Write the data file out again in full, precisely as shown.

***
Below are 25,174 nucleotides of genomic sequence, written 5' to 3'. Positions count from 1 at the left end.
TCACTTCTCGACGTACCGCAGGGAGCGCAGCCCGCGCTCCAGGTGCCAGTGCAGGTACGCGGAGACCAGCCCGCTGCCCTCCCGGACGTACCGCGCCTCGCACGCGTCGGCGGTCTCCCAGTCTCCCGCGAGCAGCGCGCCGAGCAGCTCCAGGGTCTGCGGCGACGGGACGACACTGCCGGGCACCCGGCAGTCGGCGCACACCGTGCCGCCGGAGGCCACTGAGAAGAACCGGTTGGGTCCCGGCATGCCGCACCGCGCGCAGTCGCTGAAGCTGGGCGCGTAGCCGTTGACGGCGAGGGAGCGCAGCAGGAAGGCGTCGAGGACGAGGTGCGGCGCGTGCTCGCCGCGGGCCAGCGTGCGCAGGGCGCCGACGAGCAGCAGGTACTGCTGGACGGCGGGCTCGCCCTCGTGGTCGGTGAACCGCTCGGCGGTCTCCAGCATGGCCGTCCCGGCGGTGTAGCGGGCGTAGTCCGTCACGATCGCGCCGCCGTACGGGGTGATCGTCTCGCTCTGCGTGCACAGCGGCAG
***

Below are 25,174 nucleotides of genomic sequence, written 5' to 3'. Positions count from 1 at the left end.
TCACTTCTCGACGTACCGCAGGGAGCGCAGCCCGCGCTCCAGGTGCCAGTGCAGGTACGCGGAGACCAGCCCGCTGCCCTCCCGGACGTACCGCGCCTCGCACGCGTCGGCGGTCTCCCAGTCTCCCGCGAGCAGCGCGCCGAGCAGCTCCAGGGTCTGCGGCGACGGGACGACACTGCCGGGCACCCGGCAGTCGGCGCACACCGTGCCGCCGGAGGCCACTGAGAAGAACCGGTTGGGTCCCGGCATGCCGCACCGCGCGCAGTCGCTGAAGCTGGGCGCGTAGCCGTTGACGGCGAGGGAGCGCAGCAGGAAGGCGTCGAGGACGAGGTGCGGCGCGTGCTCGCCGCGGGCCAGCGTGCGCAGGGCGCCGACGAGCAGCAGGTACTGCTGGACGGCGGGCTCGCCCTCGTGGTCGGTGAACCGCTCGGCGGTCTCCAGCATGGCCGTCCCGGCGGTGTAGCGGGCGTAGTCCGTCACGATCGCGCCGCCGTACGGGGTGATCGTCTCGCTCTGCGTGCACAGCGGCAG